November 23, 2021

Can my parents go on my mortgage but not the title of my property?

It is a common misconception that lenders would not accept situations where there are two people to be named on the mortgage but only one person to be named on the property deeds. Such a situation could arise when considering purchasing a property utilising a joint mortgage with parents.

Joint borrower, sole proprietor

In fact, some lenders will accept applications from joint borrowers where only one of the applicants will own and live in the property. This is called a Joint Borrower Sole Proprietor Mortgagee and will mean that one of the applicants will be named on the mortgage but not on the deed.

What is Joint Borrower Sole Proprietor Mortgage?

A Joint Borrower Sole Proprietor Mortgage essentially means there are two borrowers but only one owner, or alternatively, there is a joint mortgage, but only one name on the deeds.

Joint mortgage with parents

These mortgages are often arranged for affordability reasons. For example, where one of the joint borrowers (the one who is not going to be on the deeds of the property) assists the person who will become the ‘owner’ by allowing them to increase their borrowing capacity.

Most commonly, these mortgages are set up between close family members such as mum or dad going on the mortgage of an adult child. Spouses also enter into such arrangements, with one spouse being named on the mortgage without being named on the deeds as an owner.

Other relationships between joint borrowers are more uncommon but can be considered. Joint Borrower Sole Proprietor Mortgages are commonly used in a residential purchase. Sometimes the individual not named on the property will be referred to as a sponsor.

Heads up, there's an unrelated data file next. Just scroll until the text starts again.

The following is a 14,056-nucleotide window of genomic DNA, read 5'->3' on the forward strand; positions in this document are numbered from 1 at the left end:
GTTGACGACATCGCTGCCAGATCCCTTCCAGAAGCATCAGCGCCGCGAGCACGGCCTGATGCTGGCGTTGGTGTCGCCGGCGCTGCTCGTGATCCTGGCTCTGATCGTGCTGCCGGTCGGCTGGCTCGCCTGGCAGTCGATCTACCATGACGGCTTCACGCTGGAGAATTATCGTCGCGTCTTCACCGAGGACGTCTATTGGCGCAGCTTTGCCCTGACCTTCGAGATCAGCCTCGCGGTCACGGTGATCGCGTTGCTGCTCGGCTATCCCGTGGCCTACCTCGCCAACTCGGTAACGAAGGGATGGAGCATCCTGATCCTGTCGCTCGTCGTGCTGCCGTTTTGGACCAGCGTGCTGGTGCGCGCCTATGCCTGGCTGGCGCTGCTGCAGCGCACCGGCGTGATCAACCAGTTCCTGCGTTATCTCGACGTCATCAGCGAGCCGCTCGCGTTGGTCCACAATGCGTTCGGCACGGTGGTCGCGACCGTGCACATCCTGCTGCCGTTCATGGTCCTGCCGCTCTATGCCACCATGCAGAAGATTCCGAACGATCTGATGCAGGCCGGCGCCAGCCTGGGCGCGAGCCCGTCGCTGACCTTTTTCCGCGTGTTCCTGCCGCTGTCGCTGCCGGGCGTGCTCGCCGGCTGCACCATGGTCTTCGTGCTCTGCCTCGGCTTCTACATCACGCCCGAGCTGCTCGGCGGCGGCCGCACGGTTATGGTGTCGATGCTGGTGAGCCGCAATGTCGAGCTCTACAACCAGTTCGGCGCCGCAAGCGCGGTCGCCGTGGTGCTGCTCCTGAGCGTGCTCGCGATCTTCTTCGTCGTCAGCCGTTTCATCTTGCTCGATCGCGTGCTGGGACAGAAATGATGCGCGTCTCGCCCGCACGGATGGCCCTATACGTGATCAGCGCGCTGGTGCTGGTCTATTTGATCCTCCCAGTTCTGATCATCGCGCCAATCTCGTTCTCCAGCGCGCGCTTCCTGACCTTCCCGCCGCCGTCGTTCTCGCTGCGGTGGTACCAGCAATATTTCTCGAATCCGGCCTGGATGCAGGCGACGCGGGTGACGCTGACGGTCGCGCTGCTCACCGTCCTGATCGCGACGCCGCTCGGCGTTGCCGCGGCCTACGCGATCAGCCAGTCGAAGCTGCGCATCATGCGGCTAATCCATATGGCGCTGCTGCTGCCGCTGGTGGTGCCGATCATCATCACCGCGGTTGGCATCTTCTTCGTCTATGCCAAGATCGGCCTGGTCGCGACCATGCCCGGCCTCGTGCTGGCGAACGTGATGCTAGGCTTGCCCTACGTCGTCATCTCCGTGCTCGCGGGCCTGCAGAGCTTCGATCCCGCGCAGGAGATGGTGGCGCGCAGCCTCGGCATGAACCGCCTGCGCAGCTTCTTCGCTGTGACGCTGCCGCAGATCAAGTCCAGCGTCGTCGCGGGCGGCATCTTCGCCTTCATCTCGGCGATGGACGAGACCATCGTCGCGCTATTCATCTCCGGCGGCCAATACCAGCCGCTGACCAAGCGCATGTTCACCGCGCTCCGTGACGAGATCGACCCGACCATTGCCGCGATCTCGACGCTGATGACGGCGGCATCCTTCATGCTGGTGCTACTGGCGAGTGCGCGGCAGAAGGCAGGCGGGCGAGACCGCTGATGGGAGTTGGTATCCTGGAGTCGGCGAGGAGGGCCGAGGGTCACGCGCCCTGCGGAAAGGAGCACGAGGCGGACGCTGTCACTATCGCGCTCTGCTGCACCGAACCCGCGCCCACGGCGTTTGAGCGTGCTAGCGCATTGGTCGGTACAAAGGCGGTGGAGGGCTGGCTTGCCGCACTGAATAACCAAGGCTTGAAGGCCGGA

What guidance do Mortgage Advisors have in regard to Joint Borrower Sole Proprietor Mortgages?

Matt Cornall of 360 Financial Services comments “Joint Borrower, Sole Proprietor mortgages have become more and more popular in recent times and as a result, offer some very competitive options from High Street lenders. They are seen as a modern-day “Guarantor” mortgage and offer a more flexible approach with the ability to maximise saving on the potential stamp duty liability, therefore, make this proposition a very viable option for many first-time and next-time buyers. Affordability checks need to be completed on all parties named on the mortgage and the sponsor will need provable income to be able to afford their outgoings as well as be in a position to assist towards the proposed purchase.”

What legal advice is required to set up a Joint Borrower Sole Proprietor Mortgage?

When setting up a Joint Borrower Sole Proprietor Mortgage, Independent Legal Advice (ILA) is essential. The person being named on the mortgage without being named on the property will be exposed to legal and financial risk. The lender will insist that they receive independent legal advice so that they are aware of the risks associated with the arrangement they are entering into.

It is important to establish that when there are one or more parties on a mortgage application, that the borrower who is not the owner will not benefit from any equity in the property. Receiving ILA protects the Banks Legal Charge over the mortgaged property, allowing them to take action against both borrowers should they need to in the event of default.

Independent legal advice will have to be sought from a firm of solicitors not already involved in the transaction, i.e., the borrower not being named on the property deeds will need to seek this from a firm that is not the firm dealing with the remortgage conveyancing (often connected to or recommended by the lender).

Holmes & Hills Solicitors are experienced in offering the necessary Independent legal Advice to those involved in Joint Borrower Sole Proprietor Mortgage transactions.

For further advice, contact Holmes & Hills Solicitors

Call 01206 593993 to speak to the team.
Or send an email.
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